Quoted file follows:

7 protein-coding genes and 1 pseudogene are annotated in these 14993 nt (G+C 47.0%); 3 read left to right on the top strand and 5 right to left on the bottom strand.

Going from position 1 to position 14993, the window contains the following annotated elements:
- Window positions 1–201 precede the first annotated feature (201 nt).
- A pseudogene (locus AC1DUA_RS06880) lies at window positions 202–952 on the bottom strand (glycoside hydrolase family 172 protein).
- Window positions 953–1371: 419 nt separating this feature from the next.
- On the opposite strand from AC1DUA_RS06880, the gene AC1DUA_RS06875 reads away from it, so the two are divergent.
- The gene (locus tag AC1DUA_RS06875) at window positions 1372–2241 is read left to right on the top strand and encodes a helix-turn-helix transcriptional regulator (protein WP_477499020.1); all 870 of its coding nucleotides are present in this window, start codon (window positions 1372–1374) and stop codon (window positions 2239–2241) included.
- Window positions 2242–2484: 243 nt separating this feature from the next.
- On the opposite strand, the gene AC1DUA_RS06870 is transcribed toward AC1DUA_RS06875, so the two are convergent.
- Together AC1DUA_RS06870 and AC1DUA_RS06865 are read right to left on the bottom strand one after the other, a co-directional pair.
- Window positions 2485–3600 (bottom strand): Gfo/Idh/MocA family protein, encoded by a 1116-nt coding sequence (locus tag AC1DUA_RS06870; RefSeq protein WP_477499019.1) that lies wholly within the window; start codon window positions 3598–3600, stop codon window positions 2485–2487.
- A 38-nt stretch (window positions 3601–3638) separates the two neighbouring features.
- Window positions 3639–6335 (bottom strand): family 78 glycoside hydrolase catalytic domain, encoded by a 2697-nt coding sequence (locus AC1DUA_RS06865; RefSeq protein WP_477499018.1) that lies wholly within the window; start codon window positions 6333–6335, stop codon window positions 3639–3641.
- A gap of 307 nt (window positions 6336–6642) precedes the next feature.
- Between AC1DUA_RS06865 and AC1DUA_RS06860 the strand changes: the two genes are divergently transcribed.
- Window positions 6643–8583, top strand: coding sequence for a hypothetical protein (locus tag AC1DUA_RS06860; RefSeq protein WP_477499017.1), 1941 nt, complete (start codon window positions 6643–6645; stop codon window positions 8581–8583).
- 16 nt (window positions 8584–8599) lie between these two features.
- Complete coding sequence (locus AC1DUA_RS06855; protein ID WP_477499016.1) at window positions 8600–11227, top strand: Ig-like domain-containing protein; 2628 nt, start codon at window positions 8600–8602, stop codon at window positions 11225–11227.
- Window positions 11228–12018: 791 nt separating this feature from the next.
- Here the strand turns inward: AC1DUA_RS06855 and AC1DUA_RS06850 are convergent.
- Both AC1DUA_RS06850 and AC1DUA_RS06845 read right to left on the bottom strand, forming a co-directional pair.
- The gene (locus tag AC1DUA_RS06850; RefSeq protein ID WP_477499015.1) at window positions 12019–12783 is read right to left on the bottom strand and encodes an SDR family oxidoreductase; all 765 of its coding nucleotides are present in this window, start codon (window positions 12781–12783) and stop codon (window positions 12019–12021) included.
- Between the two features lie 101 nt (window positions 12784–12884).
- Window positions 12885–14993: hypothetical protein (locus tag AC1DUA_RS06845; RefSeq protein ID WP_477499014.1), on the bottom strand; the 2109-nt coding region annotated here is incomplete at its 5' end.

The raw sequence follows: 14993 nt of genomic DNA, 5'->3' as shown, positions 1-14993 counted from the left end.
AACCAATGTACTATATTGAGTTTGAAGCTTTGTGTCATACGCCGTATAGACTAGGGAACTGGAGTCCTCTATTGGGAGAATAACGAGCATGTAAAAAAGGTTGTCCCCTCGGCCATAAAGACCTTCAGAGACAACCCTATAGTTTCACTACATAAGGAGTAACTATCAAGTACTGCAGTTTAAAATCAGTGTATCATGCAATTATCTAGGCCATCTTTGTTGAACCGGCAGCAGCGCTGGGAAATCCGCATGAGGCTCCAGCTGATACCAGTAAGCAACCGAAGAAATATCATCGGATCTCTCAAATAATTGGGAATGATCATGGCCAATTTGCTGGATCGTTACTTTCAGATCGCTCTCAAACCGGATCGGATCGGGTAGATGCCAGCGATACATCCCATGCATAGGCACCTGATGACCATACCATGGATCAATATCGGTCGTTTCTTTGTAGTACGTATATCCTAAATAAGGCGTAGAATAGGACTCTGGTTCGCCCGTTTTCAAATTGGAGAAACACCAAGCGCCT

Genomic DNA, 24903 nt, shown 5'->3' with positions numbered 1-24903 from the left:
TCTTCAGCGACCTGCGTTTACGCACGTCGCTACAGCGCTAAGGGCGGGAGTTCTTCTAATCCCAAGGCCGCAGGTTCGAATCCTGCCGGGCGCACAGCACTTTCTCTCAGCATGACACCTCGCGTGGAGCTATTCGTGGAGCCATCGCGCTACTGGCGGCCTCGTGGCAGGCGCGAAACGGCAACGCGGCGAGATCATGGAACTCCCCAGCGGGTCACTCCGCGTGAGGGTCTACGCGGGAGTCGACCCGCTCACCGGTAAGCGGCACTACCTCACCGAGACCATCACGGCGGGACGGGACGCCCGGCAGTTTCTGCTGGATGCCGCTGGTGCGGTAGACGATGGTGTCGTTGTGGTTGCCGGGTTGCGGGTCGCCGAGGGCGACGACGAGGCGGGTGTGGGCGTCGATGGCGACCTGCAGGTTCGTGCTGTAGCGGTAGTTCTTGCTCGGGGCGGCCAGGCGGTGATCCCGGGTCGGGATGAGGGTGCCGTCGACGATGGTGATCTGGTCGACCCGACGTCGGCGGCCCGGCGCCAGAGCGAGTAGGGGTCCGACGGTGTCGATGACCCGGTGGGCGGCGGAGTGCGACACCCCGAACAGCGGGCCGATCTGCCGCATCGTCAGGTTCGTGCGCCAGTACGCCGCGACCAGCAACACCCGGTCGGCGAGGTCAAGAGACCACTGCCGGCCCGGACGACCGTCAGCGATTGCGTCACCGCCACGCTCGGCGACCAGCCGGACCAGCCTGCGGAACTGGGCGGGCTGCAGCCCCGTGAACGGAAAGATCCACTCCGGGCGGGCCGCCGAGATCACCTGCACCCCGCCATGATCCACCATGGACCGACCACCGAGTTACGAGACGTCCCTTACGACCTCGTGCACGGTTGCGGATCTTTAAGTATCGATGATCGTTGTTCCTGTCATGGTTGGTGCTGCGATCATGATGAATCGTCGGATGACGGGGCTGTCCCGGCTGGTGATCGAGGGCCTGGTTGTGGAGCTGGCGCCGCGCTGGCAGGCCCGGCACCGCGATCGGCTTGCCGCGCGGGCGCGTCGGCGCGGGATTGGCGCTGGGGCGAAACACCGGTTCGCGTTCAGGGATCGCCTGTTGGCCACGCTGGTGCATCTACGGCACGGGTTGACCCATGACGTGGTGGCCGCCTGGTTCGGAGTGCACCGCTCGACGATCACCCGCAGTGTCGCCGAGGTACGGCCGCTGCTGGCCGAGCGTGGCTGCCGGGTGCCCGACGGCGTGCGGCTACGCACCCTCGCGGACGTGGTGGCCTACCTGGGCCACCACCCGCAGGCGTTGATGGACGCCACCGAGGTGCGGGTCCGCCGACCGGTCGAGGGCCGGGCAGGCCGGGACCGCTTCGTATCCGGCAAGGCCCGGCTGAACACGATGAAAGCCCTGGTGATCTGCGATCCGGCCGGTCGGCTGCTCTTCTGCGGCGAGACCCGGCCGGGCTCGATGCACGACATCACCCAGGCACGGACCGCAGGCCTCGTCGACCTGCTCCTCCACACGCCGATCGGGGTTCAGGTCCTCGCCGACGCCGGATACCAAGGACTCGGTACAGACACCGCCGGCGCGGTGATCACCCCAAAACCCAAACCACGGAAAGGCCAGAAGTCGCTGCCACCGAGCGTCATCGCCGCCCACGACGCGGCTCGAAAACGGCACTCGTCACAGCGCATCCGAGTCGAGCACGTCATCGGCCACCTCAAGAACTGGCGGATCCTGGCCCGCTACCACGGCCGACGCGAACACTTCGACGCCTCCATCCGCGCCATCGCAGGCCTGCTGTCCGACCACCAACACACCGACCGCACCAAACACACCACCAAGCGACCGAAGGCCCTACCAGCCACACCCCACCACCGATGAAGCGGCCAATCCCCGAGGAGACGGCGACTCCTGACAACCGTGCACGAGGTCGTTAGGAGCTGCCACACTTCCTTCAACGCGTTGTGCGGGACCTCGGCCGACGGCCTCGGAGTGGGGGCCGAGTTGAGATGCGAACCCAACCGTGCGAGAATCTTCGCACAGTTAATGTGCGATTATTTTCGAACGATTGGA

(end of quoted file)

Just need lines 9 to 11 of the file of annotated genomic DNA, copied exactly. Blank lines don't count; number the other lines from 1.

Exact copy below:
- On the opposite strand, the gene AC1DUA_RS06870 is transcribed toward AC1DUA_RS06875, so the two are convergent.
- Together AC1DUA_RS06870 and AC1DUA_RS06865 are read right to left on the bottom strand one after the other, a co-directional pair.
- Window positions 2485–3600 (bottom strand): Gfo/Idh/MocA family protein, encoded by a 1116-nt coding sequence (locus tag AC1DUA_RS06870; RefSeq protein WP_477499019.1) that lies wholly within the window; start codon window positions 3598–3600, stop codon window positions 2485–2487.